Stroke in Young People: Why It Happens, How to Prevent It

Stroke is defined as a medical condition wherein the blood vessel ruptures or bleeds, or there’s a blockage in the blood supply to the brain. Figures show that stroke is the third leading cause of death in the US where more than 140,000 people each year. On the other hand, 795,000 people suffer a stroke. The risk of stroke increases with age which is why this cardiovascular event is usually something older adults experience. Although uncommon, young people can also have a stroke.

When experienced in younger years stroke can have a serious impact on a person’s functioning and socioeconomic aspect of life. Read to learn more about the causes and prevention of stroke in young adults.

Causes and warning signs

It’s not that common to have a stroke in your 20s, but it’s possible. Numbers show that young people comprise about 10% to 15% of all stroke patients. Consequences of stroke among the younger population are severe if we bear in mind an affected patient is out of work for quite some time and is unable to perform at the optimal level. This can have a major impact on their career, financial situation, and other aspects of life. Learning about stroke in younger population is vital even though it may seem unnecessary at this point.

Types of stroke

While we tend to assume all stroke cases are the same the reality is entirely different. Not all cases are equal. There are different types of stroke, such as:

  • Ischemic stroke – occurs due to an occlusion in a blood vessel supplying blood to the brain; the most common type of stroke
  • Hemorrhagic stroke – happens when a blood vessel ruptures mainly due to uncontrolled hypertension or high blood pressure
  • Transient ischemic attack  – caused by a temporary clot, usually referred to as “mini-stroke.”

Causes of stroke in young people

Even though young people can get a stroke just like older adults causes behind this serious health event are different. The main cause of stroke in older persons is atherosclerosis or buildup of plaque in blood vessels. The accumulation of plaque leads to hardening of blood vessels and impairs circulation thus leaving you at a higher risk of not only stroke but heart attack too. Having a stroke at a young age can occur due to metabolic risk factors such as hypertension (high blood pressure), high cholesterol, diabetes, and other factors that generally do lead to atherosclerosis. That being said, other factors play a role as well.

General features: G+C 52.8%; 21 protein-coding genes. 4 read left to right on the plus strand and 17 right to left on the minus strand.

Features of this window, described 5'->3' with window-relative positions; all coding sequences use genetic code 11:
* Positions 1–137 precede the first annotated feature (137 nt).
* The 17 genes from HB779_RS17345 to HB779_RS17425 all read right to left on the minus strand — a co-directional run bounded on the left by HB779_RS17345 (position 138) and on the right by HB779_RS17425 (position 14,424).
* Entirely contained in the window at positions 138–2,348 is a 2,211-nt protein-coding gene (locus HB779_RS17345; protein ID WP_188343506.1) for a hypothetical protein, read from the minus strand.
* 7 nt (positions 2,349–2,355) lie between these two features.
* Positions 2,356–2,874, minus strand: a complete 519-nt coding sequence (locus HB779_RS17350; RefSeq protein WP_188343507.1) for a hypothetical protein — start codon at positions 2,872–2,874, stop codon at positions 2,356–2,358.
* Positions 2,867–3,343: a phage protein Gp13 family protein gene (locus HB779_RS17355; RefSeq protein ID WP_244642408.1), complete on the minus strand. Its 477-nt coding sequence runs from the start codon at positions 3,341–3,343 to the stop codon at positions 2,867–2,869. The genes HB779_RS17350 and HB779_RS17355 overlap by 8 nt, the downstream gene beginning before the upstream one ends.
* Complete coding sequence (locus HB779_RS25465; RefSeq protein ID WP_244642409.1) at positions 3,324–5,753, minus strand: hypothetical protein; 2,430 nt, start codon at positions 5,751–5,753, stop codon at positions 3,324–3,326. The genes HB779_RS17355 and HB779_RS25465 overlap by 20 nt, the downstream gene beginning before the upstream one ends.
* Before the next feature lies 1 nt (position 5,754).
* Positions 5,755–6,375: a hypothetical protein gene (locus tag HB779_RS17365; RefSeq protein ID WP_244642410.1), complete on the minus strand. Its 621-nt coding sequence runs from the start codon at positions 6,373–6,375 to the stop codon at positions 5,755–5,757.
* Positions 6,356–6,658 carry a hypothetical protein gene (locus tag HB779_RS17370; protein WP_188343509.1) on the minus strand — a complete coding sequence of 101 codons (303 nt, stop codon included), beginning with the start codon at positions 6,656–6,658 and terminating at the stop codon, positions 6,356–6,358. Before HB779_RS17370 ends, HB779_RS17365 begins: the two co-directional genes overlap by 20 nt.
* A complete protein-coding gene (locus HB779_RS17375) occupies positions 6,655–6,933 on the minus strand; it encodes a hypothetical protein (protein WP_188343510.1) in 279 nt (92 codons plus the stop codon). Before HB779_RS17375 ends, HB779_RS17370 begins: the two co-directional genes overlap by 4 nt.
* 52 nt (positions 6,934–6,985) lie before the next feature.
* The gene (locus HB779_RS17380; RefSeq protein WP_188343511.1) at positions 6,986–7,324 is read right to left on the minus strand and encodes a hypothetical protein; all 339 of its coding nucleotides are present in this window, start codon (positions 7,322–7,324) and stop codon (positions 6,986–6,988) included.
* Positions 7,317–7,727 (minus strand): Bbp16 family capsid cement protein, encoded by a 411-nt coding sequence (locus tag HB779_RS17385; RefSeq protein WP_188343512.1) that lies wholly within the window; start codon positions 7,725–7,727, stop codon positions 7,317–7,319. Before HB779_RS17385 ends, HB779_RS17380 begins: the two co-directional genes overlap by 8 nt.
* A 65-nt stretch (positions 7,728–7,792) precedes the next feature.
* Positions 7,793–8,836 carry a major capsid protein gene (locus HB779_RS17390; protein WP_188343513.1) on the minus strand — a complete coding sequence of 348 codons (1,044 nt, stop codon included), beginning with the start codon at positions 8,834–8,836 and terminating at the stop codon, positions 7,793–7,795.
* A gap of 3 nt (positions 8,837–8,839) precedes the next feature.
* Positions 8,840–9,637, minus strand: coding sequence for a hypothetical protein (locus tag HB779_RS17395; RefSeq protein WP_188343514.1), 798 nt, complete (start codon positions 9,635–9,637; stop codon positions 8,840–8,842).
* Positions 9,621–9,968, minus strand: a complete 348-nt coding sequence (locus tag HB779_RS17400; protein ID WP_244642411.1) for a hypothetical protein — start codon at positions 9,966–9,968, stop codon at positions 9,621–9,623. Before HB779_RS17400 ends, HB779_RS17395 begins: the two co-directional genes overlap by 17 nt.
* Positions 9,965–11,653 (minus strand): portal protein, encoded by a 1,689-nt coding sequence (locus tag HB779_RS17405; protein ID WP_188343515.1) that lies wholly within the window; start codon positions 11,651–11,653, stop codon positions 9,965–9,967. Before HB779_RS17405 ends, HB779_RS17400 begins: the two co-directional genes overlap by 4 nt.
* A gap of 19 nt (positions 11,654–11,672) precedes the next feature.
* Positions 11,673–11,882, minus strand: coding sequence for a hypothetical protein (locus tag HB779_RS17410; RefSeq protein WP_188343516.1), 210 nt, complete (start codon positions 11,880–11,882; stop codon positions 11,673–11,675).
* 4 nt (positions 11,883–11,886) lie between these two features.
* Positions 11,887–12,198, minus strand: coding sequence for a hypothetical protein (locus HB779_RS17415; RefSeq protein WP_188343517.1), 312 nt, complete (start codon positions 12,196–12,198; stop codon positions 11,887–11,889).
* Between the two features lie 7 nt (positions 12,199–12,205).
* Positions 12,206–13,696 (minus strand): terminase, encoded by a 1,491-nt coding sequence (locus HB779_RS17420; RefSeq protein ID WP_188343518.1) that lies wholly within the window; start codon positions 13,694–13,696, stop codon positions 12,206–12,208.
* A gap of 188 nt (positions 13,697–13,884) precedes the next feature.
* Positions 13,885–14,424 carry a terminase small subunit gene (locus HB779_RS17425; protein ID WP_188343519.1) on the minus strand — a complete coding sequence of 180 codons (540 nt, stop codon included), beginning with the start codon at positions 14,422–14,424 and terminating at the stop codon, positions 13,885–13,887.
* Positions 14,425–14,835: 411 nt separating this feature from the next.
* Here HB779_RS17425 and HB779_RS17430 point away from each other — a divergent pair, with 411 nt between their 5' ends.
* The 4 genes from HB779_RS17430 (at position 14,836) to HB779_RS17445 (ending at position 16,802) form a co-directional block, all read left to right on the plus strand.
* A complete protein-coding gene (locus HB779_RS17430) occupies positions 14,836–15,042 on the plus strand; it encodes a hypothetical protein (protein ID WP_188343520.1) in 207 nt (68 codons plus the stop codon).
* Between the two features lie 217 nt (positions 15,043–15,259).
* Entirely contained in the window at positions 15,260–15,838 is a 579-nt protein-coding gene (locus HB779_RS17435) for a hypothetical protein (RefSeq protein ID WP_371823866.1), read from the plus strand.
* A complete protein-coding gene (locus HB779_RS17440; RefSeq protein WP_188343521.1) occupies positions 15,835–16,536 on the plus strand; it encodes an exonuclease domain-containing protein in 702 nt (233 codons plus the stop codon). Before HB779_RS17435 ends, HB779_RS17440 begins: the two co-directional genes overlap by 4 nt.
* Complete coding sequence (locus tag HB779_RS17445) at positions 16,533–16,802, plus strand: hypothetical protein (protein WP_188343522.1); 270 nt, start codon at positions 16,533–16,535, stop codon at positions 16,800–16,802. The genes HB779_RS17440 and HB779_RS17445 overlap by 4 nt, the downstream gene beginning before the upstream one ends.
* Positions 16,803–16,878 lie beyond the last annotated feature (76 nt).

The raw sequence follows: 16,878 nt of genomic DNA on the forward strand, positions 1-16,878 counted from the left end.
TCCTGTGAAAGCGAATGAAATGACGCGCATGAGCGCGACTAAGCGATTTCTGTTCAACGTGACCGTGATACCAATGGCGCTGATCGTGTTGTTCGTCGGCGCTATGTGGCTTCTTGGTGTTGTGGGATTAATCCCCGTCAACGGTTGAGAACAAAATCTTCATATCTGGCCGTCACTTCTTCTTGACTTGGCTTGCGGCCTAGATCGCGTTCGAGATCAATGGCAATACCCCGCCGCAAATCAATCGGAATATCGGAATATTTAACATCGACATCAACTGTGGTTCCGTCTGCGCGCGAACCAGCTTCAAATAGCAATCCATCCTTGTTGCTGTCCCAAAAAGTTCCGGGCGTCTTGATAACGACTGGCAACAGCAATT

Stroke in young people is associated with risk factors such as inflammatory arteritis, arterial dissection, reversible cerebral vasoconstriction syndrome, cardiomyopathy, and other problems that affect blood vessels and circulation. Besides these, other factors that play a role in stroke risk in young adults include:

  • Smoking
  • Drugs
  • Infections
  • Inflammatory conditions
  • Genetics
  • Anti-hypertensive medications
  • Migraine
  • Birth control pills
  • Pregnancy
  • Being overweight or obese

Unfortunately, in 25% to 35% of young people, an exact cause of stroke cannot be identified. A lot more research is necessary to uncover all the reasons young people get a stroke. Despite the fact that stroke has a serious impact on a patient’s health and socioeconomic aspect of life young adults tend to recover better from stroke than older patients, if no other health problems are present that might interfere with the recovery.

Warning signs

Due to the fact that loss of blood flow to the brain damages its tissues symptoms of stroke manifest themselves in the body parts that are controlled by damaged parts of your brain. Signs and symptoms of stroke include the following:

  • Confusion
  • Dizziness
  • Impaired balance
  • Nausea and vomiting
  • Numbness or weakness in arm, leg, face, particularly on one side of the body
  • Paralysis
  • Slurring speech
  • A sudden and severe headache without a known cause
  • Trouble speaking or understanding speech
  • Trouble walking
  • Vision problems

If you or someone else have symptoms of stroke make sure you call 911 immediately. The timely reaction is the best way to treat stroke before severe complications occur, and it’s also vital for complete recovery. The best way to spot symptoms of stroke is to remember the FAST method which involves the primary signs of this cardiovascular event:

  • Face dropping
  • Arm weakness
  • Speech difficulty
  • Time to call 911


Stroke isn’t a normal part of life, even in older adults. It is a problem that, in many cases, we can prevent. You shouldn’t wait to come to a certain age and decide you’ll start working on avoiding stroke then. It’s never too early (or too late) to work on your health. Below, you can see some useful prevention tips to decrease the risk of stroke in young adults:

  • Eat a well-balanced diet
  • Avoid eating trans fats, sugar-laden foods, and other unhealthy foods
  • Keep weight in a healthy range
  • Exercise regularly and be more active altogether
  • Control your blood pressure, cholesterol and blood sugar levels
  • If you have some health problem be proactive about it and keep it under control
  • Avoid alcohol, drugs, and smoking
  • Get enough sleep
  • Manage stress

Bottom line

Even though stroke is a problem, we tend to connect to older people the reality is that young people can have it too. Causes behind stroke in young persons are numerous, and for a certain percentage of them, it’s not quite clear why they had a stroke in the first place. Your lifestyle plays a huge role in stroke risk which is why it’s vital to make healthy choices. Make sure you remember FAST and react promptly if warning signs appear in you or someone in your surroundings.